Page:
It’s a shame, really. I honestly don’t think your father or I have spoken to Steve since our wedding. Last we heard he’d been pulling it together. Dated a girl for a long time, sweet girl really, but just a lot of baggage. Her family from Kansas used to harass him for turning her into an atheist. Her brother banged on the door one night and started praying in tongues, really weird stuff. She rang up something like ten grand of debt on a credit card they had together. She grew up in pretty severe poverty. Last we heard, they’d broken up and it seemed like things were on the upswing for him. I mean, he still had a lot of “getting it together” to do, but he was working at a cute little store that sold, like, gourmet meat rubs and fancy olive oil, and they did deer processing for hunters and stuff. Seemed like things were starting to turn around.
He and your dad worked together at boy scout camp once upon a time. I took this picture when we were all in college, he was a couple years younger and ended up joining your father’s fraternity when he came to Madison his freshman year. Probably not the best fit for him. He ended up dropping out halfway through–too much weed and too many video games. Really good kid, though, I think he needed better guidance. He was always fighting with his dad about something.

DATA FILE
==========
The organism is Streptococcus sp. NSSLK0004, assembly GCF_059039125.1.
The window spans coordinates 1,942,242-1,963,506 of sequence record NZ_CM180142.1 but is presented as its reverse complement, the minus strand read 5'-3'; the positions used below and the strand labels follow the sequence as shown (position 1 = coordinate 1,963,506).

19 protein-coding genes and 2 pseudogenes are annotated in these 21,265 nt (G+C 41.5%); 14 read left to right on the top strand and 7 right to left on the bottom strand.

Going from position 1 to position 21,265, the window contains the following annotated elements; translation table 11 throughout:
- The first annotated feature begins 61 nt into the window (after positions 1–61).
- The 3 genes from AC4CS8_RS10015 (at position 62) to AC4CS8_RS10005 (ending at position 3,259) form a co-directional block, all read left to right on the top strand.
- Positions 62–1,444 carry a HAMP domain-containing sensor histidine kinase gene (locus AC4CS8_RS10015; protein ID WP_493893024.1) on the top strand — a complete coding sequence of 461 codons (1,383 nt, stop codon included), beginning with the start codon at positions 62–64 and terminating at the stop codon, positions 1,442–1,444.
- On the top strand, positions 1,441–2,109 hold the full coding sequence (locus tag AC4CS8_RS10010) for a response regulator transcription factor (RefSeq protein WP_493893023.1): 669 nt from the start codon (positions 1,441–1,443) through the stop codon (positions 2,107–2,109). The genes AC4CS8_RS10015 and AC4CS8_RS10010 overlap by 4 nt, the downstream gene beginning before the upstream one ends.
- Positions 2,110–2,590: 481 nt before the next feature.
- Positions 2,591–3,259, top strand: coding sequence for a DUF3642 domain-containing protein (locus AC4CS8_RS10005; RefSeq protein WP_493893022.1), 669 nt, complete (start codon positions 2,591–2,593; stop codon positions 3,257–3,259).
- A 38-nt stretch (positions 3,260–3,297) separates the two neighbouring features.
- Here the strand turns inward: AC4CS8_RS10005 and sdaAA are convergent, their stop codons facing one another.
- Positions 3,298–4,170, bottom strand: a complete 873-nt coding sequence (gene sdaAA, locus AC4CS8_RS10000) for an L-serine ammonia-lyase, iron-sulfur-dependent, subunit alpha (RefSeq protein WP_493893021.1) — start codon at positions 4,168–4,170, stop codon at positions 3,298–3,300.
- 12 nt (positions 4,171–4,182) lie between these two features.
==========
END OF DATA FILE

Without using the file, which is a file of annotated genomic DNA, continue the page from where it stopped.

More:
I kind of can’t believe you haven’t met him, actually. We were pretty great friends at a pretty big time. Life’s funny that way, Sophie, these people who are so important to you can disappear so fast if you’re not careful and attentive. I would send him a Christmas card, but I don’t know where to mail it.
story by Rebecca Karpinski
I met my friend Joey in the 3rd grade. I remember our teacher, Mr. Howl, would always pick on him. “Joey, could you read the next couple paragraphs?” he said during our class reading sessions. “Sh…Sh…Sure M…M…ma…Missster Howl” Joey slowly mouthed. He always got a tad nervous reading. “Th…th…there once wa…wa….was a m…ma….ma…. man named Ta…ta….Terrance. He lived on a ha…ha….hill.”
“Joey, you have to practice otherwise you will never get any better. Do you want to read? Everyone else in the room can!” Mr. Howl exclaimed. Joey cowered and slowly sunk in his chair. “Lisa, can you finish those paragraphs for Joey?”
Later that day I talked to Joey and asked him why he couldn’t read. “I can read! It’s just when I try to speak in front of people…I kind of…stumble over my words. I already read the book at home. I practice talking out loud but I can’t do it in class. I don’t know why. Sometimes if I talk real slow it comes out right. Like I’m talking to you right now. My mom says I think to fast for my sounds.” I nodded.
“Joey. We’re going to practice. I’m gonna tell mom I’m headed to your house. If you can talk normally now, I think we can get this strait in class!”
“Thanks Clifford.” Spoke Joey, “It would be great to get Mr. Howl off my butt!”
We got Joey to read those words pretty good that year. About 11 years later this photo was taken. Joey and me were in the middle of painting his wall a deep red. This was right before we painted our band logo in the middle. The Soggy Band-aids. The sound was a mix of soulful blues with a slight metal edge. Joey sang the lyrics and played rhythm guitar. I played drums and his brother, Bobby Joe, played the banjo.
Story by Selena